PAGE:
Sunday, April 16, 2006

Die Familie

After my brief rest, I was invited outside for dinner. It was summer, and the weather was amazing. I had stepped onto the plane in Arizona's 110 degree heat, stepped off into London's oppressive humidity, and stepped off in a cool German evening. At the table was my new family: my two older sisters and their boyfriends, and two older brothers.

To an American, it seemed a very unusual dinner. It consisted of soft pretzels, bread, various cheeses, salad, jam, butter, deli-type meats, and yes, sausages. I had heard of these European style dinners in my German classes, but actually sitting down at one was kind of surprising. As time went by, I really begin to enjoy the richness and variety of these meals, and I rather miss them these days. That first day though, I don't think I ate very much, and I know for certain I didn't talk very much.

Looking back on it, I'm actually quite amazed that I followed what was going on at all. I'd had three years of German in high school, but that had nowhere near prepared me for a table full of Germans wanting to know how my flight was. During those first few weeks and months I spoke quite a bit of English, mostly with my host mother. Had I been more assertive, I would have stopped her, since it was detrimental to my progress with German, but in my stead, my closest host brother, Daniel was there to do it for me.

I remember that first day, after dinner, my eldest sister, her boyfriend, Daniel and I went to the cellar to play pool. "Billiard spielen" (to play billiards\pool) was part of my vocabulary from German class, so that part was easy. Calling my shot when I won the first game was a little clumsy, but it worked. Understanding Daniel's gallant attempt to explain 9 Ball to me, without using a word of English, was impossible. Still, I progressed rather quickly was able to carry on most of my conversations in awkward, slow, incorrect German within a month or so.

Beyond my first dinner and playing pool, my first week or two in Germany is sort of blurry for me. When I tell people this, they don't quite get it right away, but let me put this into perspective. You're in a new country, whose language you don't really speak. You're living with entirely different people, whom you don't know. You know that school starts in a week, and there is a flurry of activity going on to get you ready for that (more on school next time.) And on top of that, jet lag has you waking up at 4 and getting tired at 8. I think you'd be a little confused. Still, by the time school started, I'd adapted fairly well and was ready to get into school and make new friends with my class. If only they'd felt the same way…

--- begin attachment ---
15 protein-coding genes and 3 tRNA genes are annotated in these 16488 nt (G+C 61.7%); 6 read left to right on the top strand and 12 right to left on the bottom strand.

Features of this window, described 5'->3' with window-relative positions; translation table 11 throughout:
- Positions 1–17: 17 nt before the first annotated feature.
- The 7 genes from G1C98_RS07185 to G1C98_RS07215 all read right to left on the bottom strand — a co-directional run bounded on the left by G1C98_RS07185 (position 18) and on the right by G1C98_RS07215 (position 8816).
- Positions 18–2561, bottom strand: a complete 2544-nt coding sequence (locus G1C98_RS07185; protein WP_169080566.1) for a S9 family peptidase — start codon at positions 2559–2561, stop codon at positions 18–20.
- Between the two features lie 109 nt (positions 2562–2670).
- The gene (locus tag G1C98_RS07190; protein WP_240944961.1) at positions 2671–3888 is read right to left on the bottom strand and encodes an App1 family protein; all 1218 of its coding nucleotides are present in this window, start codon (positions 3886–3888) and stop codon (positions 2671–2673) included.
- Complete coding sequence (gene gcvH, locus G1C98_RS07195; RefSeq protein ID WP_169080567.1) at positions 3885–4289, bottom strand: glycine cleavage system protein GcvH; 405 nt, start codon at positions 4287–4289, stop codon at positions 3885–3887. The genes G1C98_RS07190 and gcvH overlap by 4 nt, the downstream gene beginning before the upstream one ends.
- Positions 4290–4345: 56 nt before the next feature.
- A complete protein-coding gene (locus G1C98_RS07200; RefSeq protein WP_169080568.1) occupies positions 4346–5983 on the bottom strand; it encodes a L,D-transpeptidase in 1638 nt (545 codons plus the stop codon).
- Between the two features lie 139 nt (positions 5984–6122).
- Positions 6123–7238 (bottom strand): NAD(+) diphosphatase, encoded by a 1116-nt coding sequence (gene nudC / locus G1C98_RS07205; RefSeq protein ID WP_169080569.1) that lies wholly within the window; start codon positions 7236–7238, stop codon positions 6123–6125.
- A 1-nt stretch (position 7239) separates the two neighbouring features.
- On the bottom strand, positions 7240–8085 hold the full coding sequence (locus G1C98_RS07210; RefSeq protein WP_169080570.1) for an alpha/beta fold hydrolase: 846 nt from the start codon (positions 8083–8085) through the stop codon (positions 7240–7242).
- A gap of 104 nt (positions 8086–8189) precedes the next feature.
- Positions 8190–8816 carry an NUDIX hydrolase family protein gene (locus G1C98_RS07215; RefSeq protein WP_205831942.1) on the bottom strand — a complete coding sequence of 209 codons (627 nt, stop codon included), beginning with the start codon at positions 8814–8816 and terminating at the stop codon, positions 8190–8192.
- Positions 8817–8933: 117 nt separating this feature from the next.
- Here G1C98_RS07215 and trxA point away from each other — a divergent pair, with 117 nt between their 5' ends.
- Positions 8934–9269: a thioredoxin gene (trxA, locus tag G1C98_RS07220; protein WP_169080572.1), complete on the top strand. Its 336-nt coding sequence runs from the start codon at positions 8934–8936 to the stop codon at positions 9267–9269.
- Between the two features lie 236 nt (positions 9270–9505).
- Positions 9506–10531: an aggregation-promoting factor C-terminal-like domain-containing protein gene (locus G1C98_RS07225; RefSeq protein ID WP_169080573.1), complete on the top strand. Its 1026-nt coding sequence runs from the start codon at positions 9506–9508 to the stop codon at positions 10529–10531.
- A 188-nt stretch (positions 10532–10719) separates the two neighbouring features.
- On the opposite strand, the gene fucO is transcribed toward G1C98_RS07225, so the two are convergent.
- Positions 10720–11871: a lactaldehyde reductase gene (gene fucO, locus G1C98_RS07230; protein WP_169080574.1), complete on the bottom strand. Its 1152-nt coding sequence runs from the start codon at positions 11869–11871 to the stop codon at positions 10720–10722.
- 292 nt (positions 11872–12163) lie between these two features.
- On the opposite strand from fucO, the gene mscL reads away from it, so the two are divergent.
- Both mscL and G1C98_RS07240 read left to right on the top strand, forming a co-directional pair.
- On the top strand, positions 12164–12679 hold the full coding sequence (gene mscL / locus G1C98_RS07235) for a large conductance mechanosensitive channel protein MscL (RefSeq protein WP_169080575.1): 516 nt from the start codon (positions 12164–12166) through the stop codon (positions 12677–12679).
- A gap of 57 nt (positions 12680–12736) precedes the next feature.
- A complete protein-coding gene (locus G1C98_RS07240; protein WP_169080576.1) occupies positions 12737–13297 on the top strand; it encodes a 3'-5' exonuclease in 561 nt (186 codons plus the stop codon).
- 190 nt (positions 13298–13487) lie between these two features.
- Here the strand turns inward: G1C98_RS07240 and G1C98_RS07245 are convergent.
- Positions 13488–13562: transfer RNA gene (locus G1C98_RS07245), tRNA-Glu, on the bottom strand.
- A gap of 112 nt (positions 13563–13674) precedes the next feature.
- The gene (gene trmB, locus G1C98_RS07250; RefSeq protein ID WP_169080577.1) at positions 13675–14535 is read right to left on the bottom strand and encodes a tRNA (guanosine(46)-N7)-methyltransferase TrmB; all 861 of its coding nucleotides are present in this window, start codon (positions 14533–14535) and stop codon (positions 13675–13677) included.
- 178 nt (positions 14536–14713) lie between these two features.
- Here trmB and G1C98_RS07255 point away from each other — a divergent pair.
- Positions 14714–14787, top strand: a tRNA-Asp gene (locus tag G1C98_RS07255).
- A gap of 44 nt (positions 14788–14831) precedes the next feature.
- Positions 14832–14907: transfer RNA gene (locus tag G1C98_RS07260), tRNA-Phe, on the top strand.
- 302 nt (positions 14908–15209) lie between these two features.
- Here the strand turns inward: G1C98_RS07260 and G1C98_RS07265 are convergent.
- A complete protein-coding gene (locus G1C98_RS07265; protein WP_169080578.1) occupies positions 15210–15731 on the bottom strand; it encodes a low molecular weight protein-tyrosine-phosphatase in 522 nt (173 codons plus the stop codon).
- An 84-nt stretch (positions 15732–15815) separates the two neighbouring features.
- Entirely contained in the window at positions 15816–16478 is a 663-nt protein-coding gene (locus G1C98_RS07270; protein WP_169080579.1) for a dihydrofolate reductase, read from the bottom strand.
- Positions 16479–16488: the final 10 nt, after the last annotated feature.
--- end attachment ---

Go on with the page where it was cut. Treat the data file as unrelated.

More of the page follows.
Wednesday, February 22, 2006

Mein neues Zuhause (my new home)

To facillitate a smooth arrival, my host father and I had exchanged pictures and flight information the day or so before my flight. This proved to work very well; we found each other within minutes.

The ride home (and indeed, the next few jetlagged weeks) is sort of a blur, because by this time I had been awakee for nearly 30 hours (my flight left in the evening) and was surrounded by so much new information. I do remember a few things about the freeway system going from Hamburg to my new home-town. For one thing, due to the prevalence of small cars and lack of free space, roads in Germany are much much narrower than in the US. Second, my host father really liked driving fast in his VW Passat. I've always been somewhat nervous about lane-size, and the combined narrower lanes and fast speed were quite unnerving for the first several weeks.

My host father spoke English the entire way home, promising that this would be the only time we would ever speak English together (and it was!) He told me about the tiny village of Rosenweide, where "we" lived, and about the tiny city, Stelle, where I would go to school.